CHARLOTTE, N.C. — Monday night, Charlotte City Council turned its focus to the future of Charlotte in two big ways: passing next year's budget, and getting an update on how Uptown Charlotte is expected to "bounce back" after a difficult year.
Passing the budget
Charlotte city leaders formally approved next year's budget at its meeting Monday. The $2.7 billion budget sets aside money for some of Charlotte's top priorities, like cutting down on violent crime and funding the arts. But you will notice some small changes on some of your monthly utility bills.
Charlotte-Mecklenburg Police would get a $10 million increase to $300 million to pay salary increases and hire more members to its crisis response units. Crisis response agents are trained to help officers when they deal with people who may have mental health issues.
Funding for Arts and Culture will also increase from $3.2 to $6 million a year. But that part of the budget has been controversial because that money will no longer be managed by the city's arts and science council. Instead, decisions will be made by a new board led by everyday citizens and people appointed from the private sector.
Another area that's raised some eyebrows includes pay raises for city council and Mayor Vi Lyles. Lyles' salary will increase from $28,000 to $39,000, while councilmembers will go from $21,000 to $32,000. Overall compensation would also jump for those leaders. The only vote against the budget Monday was from Council Member Tariq Bokhari, who said he was worried increased pay to council and the mayor would make it a career job.
The future of Uptown Charlotte
The center of the Queen City took one of the biggest hits during the pandemic. Still, many of the towers in Uptown aren't full of workers like they once were, and streets aren't bustling like before the pandemic.
Several businesses at the Epicentre are now gone, and what used to be a place to gather -- and a big boost for tourism -- is gone with it.
"When I moved here, it was definitely the center of -- there were lots of nightclubs, lots of restaurants," Hunter Vaughn said.
What made Uptown Charlotte so distinct to residents and visitors alike is not the same anymore, which has city leaders alarmed.
"That is so critical for us to figure out," Bokhari said.
Michael Smith, CEO of Center City Partners, took questions after giving city leaders an outlook on the heart of the city. Speaking with WCNC Charlotte after the meeting, Smith was optimistic about the future of Uptown.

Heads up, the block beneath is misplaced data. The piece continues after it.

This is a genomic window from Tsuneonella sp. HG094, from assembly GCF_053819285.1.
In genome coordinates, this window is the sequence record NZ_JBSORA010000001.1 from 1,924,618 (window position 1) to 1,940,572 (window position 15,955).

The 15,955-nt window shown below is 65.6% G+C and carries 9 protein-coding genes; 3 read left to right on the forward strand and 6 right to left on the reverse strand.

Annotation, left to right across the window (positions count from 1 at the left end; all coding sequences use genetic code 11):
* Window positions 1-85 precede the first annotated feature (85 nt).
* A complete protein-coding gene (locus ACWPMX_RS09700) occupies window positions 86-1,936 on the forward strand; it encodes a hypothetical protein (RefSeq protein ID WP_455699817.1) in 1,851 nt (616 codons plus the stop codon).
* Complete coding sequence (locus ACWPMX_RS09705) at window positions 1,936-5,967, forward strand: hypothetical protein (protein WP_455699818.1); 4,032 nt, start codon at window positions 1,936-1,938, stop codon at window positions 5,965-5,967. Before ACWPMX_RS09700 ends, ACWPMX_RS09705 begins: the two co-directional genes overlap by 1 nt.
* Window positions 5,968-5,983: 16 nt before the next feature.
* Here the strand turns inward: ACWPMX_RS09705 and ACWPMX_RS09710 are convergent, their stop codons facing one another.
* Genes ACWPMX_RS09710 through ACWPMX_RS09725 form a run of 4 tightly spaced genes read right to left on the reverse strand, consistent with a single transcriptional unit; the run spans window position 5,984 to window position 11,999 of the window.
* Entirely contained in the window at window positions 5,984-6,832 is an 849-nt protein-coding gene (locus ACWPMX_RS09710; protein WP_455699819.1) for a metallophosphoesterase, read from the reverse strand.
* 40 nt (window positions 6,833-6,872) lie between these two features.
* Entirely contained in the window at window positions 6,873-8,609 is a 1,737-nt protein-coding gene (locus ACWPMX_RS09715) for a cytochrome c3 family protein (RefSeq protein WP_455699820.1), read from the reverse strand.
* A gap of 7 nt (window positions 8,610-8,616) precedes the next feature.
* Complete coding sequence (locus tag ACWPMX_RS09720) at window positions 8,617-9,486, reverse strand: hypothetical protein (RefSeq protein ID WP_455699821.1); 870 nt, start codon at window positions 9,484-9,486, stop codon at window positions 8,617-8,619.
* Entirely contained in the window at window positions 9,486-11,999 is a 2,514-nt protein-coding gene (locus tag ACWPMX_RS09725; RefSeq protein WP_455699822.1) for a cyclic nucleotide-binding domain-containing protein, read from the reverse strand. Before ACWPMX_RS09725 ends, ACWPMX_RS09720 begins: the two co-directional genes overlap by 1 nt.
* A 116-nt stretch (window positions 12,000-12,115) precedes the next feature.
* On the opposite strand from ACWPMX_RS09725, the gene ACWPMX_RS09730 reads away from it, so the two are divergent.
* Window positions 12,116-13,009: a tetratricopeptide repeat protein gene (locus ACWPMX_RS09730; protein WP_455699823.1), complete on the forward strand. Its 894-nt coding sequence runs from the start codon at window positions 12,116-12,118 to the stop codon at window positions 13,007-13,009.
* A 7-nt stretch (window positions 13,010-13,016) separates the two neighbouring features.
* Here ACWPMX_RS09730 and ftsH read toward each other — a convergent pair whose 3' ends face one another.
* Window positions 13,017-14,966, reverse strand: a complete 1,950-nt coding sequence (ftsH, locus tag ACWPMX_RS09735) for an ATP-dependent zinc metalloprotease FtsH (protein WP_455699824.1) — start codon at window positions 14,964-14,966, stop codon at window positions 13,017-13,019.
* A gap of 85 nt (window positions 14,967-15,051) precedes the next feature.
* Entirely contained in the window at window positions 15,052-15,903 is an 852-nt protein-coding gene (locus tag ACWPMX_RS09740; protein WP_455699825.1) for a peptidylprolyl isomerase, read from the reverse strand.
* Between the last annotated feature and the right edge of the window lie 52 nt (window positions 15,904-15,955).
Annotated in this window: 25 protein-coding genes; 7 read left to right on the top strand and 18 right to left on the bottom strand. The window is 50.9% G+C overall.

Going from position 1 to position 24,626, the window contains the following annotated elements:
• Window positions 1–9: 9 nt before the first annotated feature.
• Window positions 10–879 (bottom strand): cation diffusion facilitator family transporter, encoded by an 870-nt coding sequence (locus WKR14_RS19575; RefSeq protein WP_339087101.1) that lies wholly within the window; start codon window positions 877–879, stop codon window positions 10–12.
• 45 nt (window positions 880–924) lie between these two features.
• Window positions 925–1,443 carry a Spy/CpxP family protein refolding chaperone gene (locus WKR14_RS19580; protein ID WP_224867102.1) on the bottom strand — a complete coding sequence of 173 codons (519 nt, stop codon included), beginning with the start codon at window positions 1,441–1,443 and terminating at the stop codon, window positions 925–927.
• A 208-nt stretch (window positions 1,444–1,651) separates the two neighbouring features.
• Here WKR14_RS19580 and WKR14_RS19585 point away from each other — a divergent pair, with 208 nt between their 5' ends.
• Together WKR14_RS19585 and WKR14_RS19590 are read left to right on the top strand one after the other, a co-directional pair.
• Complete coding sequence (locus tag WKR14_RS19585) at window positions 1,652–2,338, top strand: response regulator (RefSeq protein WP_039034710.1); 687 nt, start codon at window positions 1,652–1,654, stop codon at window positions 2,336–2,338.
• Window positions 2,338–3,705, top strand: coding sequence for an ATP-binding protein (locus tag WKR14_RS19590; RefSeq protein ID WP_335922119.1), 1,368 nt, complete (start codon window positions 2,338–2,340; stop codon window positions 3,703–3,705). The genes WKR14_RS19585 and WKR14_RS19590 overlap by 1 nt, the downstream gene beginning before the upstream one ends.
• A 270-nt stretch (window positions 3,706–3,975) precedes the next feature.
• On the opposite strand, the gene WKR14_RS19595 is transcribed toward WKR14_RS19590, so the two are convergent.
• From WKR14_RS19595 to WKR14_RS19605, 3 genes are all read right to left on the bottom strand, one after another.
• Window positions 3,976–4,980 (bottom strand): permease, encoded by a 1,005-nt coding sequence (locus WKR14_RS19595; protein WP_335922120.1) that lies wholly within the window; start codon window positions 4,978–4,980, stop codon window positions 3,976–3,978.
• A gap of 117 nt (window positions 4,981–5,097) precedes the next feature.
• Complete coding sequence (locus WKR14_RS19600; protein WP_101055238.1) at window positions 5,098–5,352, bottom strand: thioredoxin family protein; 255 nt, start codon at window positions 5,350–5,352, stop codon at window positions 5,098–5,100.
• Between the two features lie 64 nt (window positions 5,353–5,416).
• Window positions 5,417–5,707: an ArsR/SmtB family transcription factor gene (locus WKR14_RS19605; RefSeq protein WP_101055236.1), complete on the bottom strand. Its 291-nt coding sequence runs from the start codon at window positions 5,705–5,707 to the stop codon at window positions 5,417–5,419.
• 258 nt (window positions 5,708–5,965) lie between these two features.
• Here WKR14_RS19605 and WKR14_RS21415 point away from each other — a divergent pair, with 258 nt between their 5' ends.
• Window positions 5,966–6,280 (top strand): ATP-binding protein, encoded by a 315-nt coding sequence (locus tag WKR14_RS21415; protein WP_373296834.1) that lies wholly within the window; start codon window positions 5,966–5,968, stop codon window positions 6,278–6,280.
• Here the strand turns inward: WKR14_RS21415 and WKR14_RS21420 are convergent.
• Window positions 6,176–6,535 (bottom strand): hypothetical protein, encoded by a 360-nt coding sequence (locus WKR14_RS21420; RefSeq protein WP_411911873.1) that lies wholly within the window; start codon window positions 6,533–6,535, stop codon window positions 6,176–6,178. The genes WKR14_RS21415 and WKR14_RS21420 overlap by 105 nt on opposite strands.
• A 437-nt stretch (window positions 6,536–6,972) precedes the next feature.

"There will be an exciting new use for those vendors that are currently vacant," he said.
Smith said Uptown's hotels and businesses are already doing well on the weekends, but not during the week. He said he believes getting workers back in their offices will be a crucial element of revitalizing Uptown.
"It's the recipe, it's the recipe for vibrancy in Uptown," he said. "It's why it was such an interesting and exciting place before."
Smith said companies will have employees back in office space in towers in full capacity or in a hybrid model by Labor Day, but bringing visitors could be difficult.
"There will be significantly less business travel," he told the council.
Smith said companies in Uptown have told him there is no substitution for people being together in person, so it will be important to see how hybrid models impact the future of Uptown.
"You develop tomorrow's talent. So, young people who want to advance in their career -- you got to get in the office, you have to be around people, you have to learn the trade," Smith said. "I think you will see hybrid models. It'll be interesting to see how long the hybrid is used and how long employees decide that, I have a little fear of missing out and just wanting to be there where the decisions are being made."
While Charlotte city leaders didn't get many concrete answers Monday night, they are expected to start requiring more specifics in the near future.
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